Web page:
As for bipedal walking, electroencephalography and functional MRI  studies show that it really uses a lot of brainpower and it is generally accepted as one of the most difficult aspects of robotics. Its attraction is in being hugely adaptable over a variety of terrains  and releasing the forelimbs of birds and some animals for other tasks. Despite the gigabucks poured into Mars rovers and bomb disposal toys, they have not progressed beyond caterpillar tracks, though the ability to sidestep or stride over a rock, or walk up stairs, would be hugely useful. No hardware problem - we have tools that can do surgery much more accurately than any human, and the cheapest autopilot can beat the most expensive pilot when it comes to maintaining height and track in moderate turbulence (in heavy turbulence the passengers get a softer ride if you fly manually and "go with the flow" a bit - "George" has no qualms about pointing directly at the ground or the sky to maintain height). But AFAIK even the slickest servos and laser interferometers can't produce a smooth walk with present levels of or approaches to computing.     

The catching robot is responding to an observed trajectory, following the rules of ballistics. No problem if you always use a cricket ball or a tennis ball, and if the trajectory is long enough you could probably compute the nonlinearities of a wad of paper. But catching is a lot simpler than throwing an unfamiliar object and predicting its aerodynamics rather than observing them. 
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Offline evan_au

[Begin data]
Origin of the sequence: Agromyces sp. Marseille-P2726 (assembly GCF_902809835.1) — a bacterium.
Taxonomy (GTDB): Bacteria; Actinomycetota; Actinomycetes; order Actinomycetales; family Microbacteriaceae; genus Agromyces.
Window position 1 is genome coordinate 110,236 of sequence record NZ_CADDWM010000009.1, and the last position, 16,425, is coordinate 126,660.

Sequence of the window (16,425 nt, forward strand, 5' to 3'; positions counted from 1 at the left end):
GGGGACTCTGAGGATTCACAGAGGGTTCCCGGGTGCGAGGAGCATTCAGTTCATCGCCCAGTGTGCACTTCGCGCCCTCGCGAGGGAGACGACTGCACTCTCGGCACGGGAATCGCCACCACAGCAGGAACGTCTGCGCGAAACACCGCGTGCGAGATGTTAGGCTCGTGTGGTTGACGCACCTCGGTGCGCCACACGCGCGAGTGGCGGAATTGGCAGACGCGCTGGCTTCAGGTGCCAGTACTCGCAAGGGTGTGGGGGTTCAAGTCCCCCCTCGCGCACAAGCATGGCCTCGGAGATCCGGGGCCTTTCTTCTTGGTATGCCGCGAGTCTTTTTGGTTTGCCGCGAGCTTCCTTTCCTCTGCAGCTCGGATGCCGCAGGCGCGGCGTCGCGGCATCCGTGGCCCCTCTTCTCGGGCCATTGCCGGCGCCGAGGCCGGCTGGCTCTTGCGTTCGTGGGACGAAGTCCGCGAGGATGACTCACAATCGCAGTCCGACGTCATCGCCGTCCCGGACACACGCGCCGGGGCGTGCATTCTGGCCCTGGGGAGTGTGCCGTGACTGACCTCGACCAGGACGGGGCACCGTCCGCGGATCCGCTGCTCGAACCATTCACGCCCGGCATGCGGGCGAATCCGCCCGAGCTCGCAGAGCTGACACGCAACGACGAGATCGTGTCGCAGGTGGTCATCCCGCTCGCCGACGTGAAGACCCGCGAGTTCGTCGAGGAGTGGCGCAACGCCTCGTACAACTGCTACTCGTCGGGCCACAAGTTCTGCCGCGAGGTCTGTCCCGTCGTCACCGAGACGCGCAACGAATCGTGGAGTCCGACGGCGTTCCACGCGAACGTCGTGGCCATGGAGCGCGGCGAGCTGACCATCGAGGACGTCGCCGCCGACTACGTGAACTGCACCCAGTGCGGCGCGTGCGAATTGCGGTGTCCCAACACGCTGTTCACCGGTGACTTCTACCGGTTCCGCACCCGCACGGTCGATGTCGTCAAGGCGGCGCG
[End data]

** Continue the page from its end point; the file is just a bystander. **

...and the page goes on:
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Re: How can artificial general intelligence systems be tested?
« Reply #23 on: 15/09/2013 22:58:39 »
A simple case of adaptable rules which is well within our current technical abilities...
A large gun on a tank or a warship wears out with use, in a semi-predictable way.
These guns have computerised aiming system, to work out the elevation and angle to hit the target.

You could imagine several levels of adaptable rules:
  • After a certain number of shots, raise an alarm that the barrel should be refurbished or replaced.
  • Compensate for the Coriolis effect (preprogrammed correction)
  • Taking into account the number and type of shots, predict the wear, and adjust the elevation to account for it (preprogrammed correction).
  • Measure the air pressure, wind strength and direction, and adjust the aiming accordingly (taking into account the current environment)
  • Based on the error in landing point of the current shot, adjust the aiming of the next shot (real-time feedback into actions)
  • Based on the errors over a number of shots, update the model of barrel wear, adjusting in both bearing and elevation (long-term adjustment of parameters)